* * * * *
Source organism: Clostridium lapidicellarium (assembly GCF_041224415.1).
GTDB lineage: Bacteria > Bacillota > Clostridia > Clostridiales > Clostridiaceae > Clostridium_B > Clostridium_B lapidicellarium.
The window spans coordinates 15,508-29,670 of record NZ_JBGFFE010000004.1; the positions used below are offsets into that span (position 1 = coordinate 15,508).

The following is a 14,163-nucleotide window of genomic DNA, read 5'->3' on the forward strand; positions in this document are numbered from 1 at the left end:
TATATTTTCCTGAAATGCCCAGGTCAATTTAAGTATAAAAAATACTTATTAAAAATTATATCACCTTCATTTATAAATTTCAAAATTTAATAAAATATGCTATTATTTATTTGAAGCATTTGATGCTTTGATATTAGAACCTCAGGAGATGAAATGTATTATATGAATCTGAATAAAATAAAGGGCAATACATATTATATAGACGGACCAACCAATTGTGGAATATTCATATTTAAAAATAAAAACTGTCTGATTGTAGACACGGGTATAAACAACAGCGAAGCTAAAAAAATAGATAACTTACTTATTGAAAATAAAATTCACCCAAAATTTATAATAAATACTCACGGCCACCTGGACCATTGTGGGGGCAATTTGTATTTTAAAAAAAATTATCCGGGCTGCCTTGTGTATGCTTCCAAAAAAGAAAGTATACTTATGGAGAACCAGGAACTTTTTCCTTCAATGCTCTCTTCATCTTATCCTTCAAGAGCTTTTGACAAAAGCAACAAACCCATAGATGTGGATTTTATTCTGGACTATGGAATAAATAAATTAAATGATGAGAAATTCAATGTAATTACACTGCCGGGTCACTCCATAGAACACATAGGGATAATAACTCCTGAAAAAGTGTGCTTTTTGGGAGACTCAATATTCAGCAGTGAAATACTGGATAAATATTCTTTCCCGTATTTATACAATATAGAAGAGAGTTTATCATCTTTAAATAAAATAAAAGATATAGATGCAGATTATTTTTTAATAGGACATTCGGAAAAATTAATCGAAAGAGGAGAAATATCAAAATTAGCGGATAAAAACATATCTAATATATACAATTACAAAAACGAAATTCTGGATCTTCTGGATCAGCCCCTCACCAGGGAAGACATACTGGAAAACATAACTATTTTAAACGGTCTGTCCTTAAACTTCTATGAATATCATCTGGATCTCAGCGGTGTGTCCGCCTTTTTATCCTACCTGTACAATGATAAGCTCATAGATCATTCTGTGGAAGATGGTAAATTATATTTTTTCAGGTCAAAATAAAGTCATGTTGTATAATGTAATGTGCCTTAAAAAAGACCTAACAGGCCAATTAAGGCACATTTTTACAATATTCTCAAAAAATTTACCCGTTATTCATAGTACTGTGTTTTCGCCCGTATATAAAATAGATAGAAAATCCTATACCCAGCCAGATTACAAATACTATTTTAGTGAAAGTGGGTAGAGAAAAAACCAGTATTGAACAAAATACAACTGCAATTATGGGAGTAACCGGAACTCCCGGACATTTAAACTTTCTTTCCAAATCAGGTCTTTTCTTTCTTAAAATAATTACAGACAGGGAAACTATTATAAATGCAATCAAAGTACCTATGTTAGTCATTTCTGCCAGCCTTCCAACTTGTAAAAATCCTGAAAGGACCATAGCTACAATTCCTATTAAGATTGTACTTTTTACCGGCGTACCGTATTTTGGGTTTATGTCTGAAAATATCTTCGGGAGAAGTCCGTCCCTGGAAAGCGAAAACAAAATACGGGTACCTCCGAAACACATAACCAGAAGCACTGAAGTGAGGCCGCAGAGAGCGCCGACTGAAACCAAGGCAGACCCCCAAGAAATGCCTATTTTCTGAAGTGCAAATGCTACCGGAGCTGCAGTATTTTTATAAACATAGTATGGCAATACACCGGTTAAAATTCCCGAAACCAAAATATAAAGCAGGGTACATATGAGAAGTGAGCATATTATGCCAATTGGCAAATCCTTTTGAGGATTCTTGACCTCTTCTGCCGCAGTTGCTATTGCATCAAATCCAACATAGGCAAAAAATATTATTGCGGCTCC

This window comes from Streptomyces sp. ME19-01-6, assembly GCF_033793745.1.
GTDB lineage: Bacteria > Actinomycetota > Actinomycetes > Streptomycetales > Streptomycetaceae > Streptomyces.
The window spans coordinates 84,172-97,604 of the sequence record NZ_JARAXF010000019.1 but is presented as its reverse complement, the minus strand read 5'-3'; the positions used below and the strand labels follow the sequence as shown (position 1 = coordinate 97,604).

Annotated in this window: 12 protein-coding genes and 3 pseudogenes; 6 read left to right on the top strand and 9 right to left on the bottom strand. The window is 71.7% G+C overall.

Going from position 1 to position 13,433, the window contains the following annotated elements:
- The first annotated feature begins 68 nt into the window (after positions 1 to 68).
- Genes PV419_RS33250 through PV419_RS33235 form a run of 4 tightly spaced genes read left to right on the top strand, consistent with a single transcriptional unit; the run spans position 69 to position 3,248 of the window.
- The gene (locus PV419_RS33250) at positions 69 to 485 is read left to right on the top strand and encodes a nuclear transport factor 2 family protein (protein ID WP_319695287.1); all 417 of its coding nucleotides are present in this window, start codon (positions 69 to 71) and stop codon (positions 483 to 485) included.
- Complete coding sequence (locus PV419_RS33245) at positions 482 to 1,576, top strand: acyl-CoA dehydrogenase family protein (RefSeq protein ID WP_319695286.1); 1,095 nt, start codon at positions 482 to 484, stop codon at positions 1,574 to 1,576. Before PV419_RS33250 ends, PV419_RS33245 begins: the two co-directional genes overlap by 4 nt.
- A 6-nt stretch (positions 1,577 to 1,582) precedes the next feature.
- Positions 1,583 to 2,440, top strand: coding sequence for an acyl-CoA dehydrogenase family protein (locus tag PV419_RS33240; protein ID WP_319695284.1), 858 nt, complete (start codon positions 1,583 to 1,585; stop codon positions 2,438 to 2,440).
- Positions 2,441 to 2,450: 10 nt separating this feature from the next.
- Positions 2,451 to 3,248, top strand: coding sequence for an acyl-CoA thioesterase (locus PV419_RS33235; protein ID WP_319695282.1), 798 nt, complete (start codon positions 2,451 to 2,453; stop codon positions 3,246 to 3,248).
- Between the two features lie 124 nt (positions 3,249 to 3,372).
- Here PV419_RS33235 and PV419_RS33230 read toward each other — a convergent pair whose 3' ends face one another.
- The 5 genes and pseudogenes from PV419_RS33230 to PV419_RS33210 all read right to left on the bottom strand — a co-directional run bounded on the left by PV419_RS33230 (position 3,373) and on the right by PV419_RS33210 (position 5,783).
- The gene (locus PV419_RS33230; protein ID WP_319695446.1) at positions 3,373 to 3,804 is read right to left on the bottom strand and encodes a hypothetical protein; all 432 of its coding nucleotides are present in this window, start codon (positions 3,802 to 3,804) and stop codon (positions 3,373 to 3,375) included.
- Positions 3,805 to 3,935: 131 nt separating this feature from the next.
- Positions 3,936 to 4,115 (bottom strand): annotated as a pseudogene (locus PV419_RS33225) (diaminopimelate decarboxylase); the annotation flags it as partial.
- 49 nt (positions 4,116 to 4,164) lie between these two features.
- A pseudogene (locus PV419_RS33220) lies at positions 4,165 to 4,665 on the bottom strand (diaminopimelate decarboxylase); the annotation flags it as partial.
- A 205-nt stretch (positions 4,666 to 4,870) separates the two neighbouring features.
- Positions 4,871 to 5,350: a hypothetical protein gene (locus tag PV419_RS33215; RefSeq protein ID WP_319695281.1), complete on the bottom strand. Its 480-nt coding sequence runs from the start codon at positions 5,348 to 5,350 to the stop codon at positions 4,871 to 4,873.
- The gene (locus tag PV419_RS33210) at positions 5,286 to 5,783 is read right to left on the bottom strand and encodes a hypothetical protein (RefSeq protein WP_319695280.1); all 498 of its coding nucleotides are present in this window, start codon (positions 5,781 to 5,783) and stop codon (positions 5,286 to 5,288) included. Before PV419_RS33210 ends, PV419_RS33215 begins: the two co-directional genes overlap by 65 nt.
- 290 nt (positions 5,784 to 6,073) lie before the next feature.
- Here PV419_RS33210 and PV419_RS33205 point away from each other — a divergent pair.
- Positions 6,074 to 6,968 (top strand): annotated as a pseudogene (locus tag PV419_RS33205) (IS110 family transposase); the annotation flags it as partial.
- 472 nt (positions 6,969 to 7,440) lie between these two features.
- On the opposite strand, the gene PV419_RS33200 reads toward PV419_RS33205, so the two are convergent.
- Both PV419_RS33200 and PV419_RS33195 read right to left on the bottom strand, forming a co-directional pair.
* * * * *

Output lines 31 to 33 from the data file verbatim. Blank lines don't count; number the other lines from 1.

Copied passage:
- Here PV419_RS33210 and PV419_RS33205 point away from each other — a divergent pair.
- Positions 6,074 to 6,968 (top strand): annotated as a pseudogene (locus tag PV419_RS33205) (IS110 family transposase); the annotation flags it as partial.
- 472 nt (positions 6,969 to 7,440) lie between these two features.